Kleptocracy Watch
How to Succeed in Conflict Without Really Trying

We’ve suspected for some time now that the conflict entrepreneurs who dominate politics in South Sudan—President Salva Kiir and his erstwhile Vice President Riek Machar—have been amassing wealth at the expense of their people. As we wrote back in July, South Sudan’s independence from the North has not meant superior governance for the people of the South: “Instead of South Sudan’s oil wealth being funneled to a small elite in Khartoum, some of it is now going to a small elite in Juba.” But now, thanks to a watchdog report, the extent of kleptocracy in South Sudan is finally coming into full view. The NYT:

Leaders of the two sides responsible for mass killings and rapes in the South Sudan conflict have amassed enormous wealth inside and outside the country, at least some of it illegally, according to an investigative report released on Monday by a Washington advocacy group.

The families and top associates of the principal opponents in the conflict, President Salva Kiir and his rival and former vice president, Riek Machar, own multimillion-dollar properties, drive luxury cars and stay at expensive hotels, “all while much of their country’s population suffers from the consequences of a brutal civil war and, in many places, experiences near-famine conditions,” according to the report.

Kudos to actor George Clooney and activist John Prendergast for continuing to pay attention to South Sudan at a time when American diplomats have disengaged from the country they midwifed into being in 2011, and UN blue helmets on the ground in South Sudan are turning a blind eye to mass rape. Amid all the depressing news out of South Sudan, at least someone is investigating what Clooney and Prendergast call a “violent kleptocracy” that only continues to enrich itself over the course of the country’s on-again-off-again civil war.

The response from South Sudan is not encouraging. Again, the NYT:

In a statement, Mr. Kiir’s spokesman, Ateny Wek Ateny, questioned the motives of the report’s authors, suggesting that the anonymity they provided to the sources in the report called into question whether “those sources really exist.”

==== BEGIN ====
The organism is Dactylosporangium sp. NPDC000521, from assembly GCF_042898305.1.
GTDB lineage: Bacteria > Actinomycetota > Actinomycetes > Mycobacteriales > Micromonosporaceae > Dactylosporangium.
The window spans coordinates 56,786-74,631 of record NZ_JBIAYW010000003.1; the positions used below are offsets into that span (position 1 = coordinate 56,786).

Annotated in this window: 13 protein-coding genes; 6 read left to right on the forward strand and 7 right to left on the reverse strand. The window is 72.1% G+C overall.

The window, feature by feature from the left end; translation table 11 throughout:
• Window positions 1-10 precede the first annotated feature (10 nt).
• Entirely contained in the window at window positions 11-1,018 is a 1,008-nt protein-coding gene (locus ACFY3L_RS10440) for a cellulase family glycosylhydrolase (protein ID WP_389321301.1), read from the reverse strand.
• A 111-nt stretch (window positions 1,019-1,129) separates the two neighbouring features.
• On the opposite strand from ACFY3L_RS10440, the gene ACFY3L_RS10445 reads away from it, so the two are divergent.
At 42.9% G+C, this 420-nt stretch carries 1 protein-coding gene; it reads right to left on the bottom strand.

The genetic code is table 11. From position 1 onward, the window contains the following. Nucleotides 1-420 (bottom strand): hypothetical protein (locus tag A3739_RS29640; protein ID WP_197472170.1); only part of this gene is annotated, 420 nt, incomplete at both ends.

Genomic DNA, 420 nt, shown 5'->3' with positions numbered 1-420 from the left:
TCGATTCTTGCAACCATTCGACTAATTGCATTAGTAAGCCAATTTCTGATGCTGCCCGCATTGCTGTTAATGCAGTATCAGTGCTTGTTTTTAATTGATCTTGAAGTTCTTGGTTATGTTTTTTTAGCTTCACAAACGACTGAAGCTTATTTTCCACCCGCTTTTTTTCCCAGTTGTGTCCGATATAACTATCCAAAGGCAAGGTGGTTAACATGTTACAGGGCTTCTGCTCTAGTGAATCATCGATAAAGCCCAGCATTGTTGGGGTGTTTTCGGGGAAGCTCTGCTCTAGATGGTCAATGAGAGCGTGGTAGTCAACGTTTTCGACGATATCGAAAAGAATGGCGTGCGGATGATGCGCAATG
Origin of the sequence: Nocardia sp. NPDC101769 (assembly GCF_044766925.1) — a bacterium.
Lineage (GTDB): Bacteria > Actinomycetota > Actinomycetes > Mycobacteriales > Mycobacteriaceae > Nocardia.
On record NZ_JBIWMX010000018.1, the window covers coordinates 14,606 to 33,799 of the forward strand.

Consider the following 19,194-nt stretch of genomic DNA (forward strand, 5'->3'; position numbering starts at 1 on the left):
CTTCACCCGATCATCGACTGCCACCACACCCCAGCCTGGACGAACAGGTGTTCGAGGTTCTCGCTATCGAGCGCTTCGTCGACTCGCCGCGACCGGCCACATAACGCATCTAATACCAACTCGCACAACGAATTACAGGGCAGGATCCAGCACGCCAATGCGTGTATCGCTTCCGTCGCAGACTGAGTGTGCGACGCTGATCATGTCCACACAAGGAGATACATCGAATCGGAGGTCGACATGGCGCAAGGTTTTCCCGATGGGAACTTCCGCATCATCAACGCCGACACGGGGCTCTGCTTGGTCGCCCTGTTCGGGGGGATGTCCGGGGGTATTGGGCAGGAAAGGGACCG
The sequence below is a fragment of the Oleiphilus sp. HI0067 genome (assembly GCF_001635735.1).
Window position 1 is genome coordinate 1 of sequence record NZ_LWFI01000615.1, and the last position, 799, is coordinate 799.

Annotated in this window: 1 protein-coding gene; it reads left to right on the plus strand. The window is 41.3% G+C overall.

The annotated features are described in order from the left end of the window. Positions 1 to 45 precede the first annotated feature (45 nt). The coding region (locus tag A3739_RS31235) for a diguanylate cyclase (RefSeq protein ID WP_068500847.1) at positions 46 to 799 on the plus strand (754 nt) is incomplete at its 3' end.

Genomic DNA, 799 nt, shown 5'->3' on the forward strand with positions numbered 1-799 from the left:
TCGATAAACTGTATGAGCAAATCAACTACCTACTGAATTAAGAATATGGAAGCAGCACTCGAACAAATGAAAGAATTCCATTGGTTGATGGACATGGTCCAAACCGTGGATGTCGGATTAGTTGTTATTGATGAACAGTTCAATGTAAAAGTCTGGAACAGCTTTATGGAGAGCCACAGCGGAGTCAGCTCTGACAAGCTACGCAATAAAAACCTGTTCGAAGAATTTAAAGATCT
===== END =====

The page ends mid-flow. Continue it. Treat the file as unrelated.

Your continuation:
Mr. Ateny said he was “shocked by the irresponsibility shown by the so-called investigators of this report.” He said the report would aggravate the mutual distrust that had punctuated the conflict, which erupted nearly three years ago.

“Would any Western leader accept to be accused in such a groundless way?” Mr. Ateny said in the statement. “We will make sure that each of those allegations are challenged with a counter forensic and legal analysis of the shortcomings of this report.”

Representatives of Mr. Machar, whose whereabouts is unknown, have not responded to requests for comment about the report.

Mr. Ateny’s response came after the government took steps to limit access to the report’s findings in South Sudan. On Wednesday, a South Sudanese newspaper, The Nation Mirror, which had published some of the findings of the Sentry report, was ordered closed indefinitely, Reuters reported.

As “groundless” accusations go, these allegations must have been pretty believable to warrant the shuttering of a newspaper. It seems like the report really struck a nerve in Juba.

A word of warning about that Sentry report: its proposed solutions leave much to be desired. The final section, entitled “Counter Violent Kleptocracy,” deliberately echoes the language of the Obama administration’s anti-terrorist Countering Violent Extremism (CVE) initiative. It proposes using the same tools the U.S. employed against Iran—such as targeted sanctions and anti-money laundering measures—but with a less clear end goal in mind. Presumably it’s either behavior change or regime change. The former is less likely without some kind of global consensus emerging, that would have to include China; getting Beijing on board would not necessarily be an easy lift. And the latter presents the problem of “and what then”—it’s not like an excellent alternative is just waiting in the wings.

Ruchir Sharma, head of emerging markets investment management at Morgan Stanley, writes in The Rise and Fall of Nations: “Since corruption is typically most severe among the poorest countries and tends to decline as countries grow richer, the best way to judge the level of corruption in a country is by comparing it to nations with similar average income.” South Sudan ranks 163/168 in Transparency International’s Corruption Perceptions Index. Its per capita income ranks 163/185 according to the IMF. Kleptocracy in South Sudan is about as rampant as one would expect for a petro-state on the bottom rungs of the development ladder.

But while South Sudan’s kleptocracy levels may actually be pretty normal compared to its peers, the conflict there is a world outlier, probably second only to Syria and Afghanistan in its severity. This much is clear: Business as usual in South Sudan will mean an ongoing humanitarian nightmare that could draw in neighboring powers, cut oil exports, and destabilize the East African region. American policymakers should consider how to reorient our South Sudan policy. Even though the Sentry report’s policy recommendations have their flaws, at least they spur a much-needed discussion. Chester Crocker’s provocative TAI piece on South Sudan provides more food for thought. Over the next few months, we’ll keep following the news out of South Sudan and try to highlight any good ideas that surface as the policy debate rages on.

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